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Newspaper Page Text
once he suspected the man's hand in.
preventing a. loan just when nego
tiations appeared upon the point of
For three or mour months longer
this state of affairs continued. Some
times a way out of theincreasing dif
ficulties appeared; then the gap
closed. Clay and Miss Marston be
came more intimate. She had intro
duced him to her mother, with whom
she lived, in a modest apartment up
town. Clay learned that the girl's
father had been a wealthy man. but
had died in poverty after a bankrupt
cy. He wondered how she nould ob
tain the means to support her mother
on the limited salary he could afford
He began to feel, too, that once the
storm was weathered, he would be
justified in asking her to become bis
wife. The intimacy between them
was the stronger because no word of
love had ever been spoken.
Six months after Clay's twelve
month had begun the end was in
"It's all up with us, Miss Marston,"
said John. "We've done our best, but
Rea & Co. are going to sue us. Now
well have to get out as best we can.
Will you please take a letter from
And he dictated a letter which went
soreljragainst the grain. He offered
Maclntyre the secret and the entire
right to manufacture the-product of
his factory for $10,000.
"See that it goes off by tonight's
mail, Miss Marston, please," he said.
He watched the girl stamp and seal
the missive and place it in her bas
ket. And the knowledge that all was
over inspired him with relief that was
stronger than his sorrow.
Miss Marston, what would you say
to a little jaunt in" an auto tomor
row? he asked. "We might celebrate
the end of my fortunes by taking
run out to Newbury and lunching
"Very well," said Miss Marston,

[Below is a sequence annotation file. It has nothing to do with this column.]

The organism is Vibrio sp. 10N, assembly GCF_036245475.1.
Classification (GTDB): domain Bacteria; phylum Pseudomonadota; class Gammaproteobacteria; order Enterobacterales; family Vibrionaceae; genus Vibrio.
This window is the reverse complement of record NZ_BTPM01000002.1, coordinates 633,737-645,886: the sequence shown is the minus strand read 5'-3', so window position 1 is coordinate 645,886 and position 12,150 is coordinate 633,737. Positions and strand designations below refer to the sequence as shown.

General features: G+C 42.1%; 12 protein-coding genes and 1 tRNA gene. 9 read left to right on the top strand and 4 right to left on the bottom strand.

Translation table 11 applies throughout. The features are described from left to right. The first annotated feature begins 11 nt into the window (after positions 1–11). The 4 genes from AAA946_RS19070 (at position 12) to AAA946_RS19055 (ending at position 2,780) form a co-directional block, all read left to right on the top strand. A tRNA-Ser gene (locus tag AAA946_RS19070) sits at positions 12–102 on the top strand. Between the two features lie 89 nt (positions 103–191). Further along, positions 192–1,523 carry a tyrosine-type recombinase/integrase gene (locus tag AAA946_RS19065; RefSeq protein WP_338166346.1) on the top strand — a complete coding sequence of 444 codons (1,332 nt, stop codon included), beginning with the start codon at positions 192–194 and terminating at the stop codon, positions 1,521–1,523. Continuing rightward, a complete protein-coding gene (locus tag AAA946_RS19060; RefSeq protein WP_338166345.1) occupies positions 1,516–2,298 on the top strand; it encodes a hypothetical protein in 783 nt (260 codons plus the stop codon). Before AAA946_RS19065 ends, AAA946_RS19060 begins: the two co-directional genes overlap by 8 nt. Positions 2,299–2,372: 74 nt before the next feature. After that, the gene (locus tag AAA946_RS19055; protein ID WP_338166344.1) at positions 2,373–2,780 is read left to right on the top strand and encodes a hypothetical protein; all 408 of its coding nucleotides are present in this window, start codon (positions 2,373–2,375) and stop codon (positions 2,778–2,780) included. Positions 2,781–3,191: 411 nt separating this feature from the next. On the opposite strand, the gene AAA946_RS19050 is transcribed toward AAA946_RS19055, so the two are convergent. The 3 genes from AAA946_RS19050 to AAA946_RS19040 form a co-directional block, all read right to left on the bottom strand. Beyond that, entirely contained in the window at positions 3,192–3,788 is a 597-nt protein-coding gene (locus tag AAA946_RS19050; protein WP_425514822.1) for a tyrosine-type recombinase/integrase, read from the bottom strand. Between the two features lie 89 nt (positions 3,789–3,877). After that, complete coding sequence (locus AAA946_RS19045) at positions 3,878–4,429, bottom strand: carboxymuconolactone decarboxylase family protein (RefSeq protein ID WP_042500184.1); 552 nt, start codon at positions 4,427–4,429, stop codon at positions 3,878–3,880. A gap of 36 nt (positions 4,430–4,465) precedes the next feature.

raising'her head and looking him in
the face. Clay was amazed to see
tears in her eyes. Did ie care so
much, then? "
It was a very quiet drive the fol
lowing morning, through hedgerows
gay with spring flowers. They found
a little, old-fashioned inn, where they
ate lunch, and afterward they sat un
der the shade of a big tree upon a
little rustic seat.
"Miss Marston, you know' what
this has meant to me?"
She nodded without answering
"I want to tell you," he contin
ued, taking her hand, "that I have
felt for a long time that I wanted you
for my wife. It was my intention to
ask you after the year. But now, as
a failure, I do not know that I am jus
tified in asking you, for that $10,000
and what I have left will just cover
my indebtedness. I am a beggar."
Suddenly he perceived thatthe girl
was shaking with sobs. He drew her
into his arms and let her rest her
faceagainst his shoulder.
, "wm you wait for me till I have
done something, till I am justified in
asking you dear?" he asked.
She sprang out of his arms and
faced him. "Listen, John," she began-
"I am wholly unworthy of you.
If you only knew what I have tried to
gather courage to tell you for so
long. I came to you with forged rec
ommendations. I was hired by Mac
lntyre to find out your secret I did
it because I wanted my mother to
have the comforts to which she had
been accustomed in her old age."
There was a long pause.
"But you didn't betray the secret,"
said John quietly.
"No! A thousand times no. I told
Maclntyre that I would repay him
the $500 he had advanced me. I could
not betray you after I had realized
what a dreadful scheme I had under
taken. But now I can make amends' - '
by telling you this. Maclntyre isat
his wits end. He has been living on
his capital, too. He has spent every
thing he has, and if you hold out ana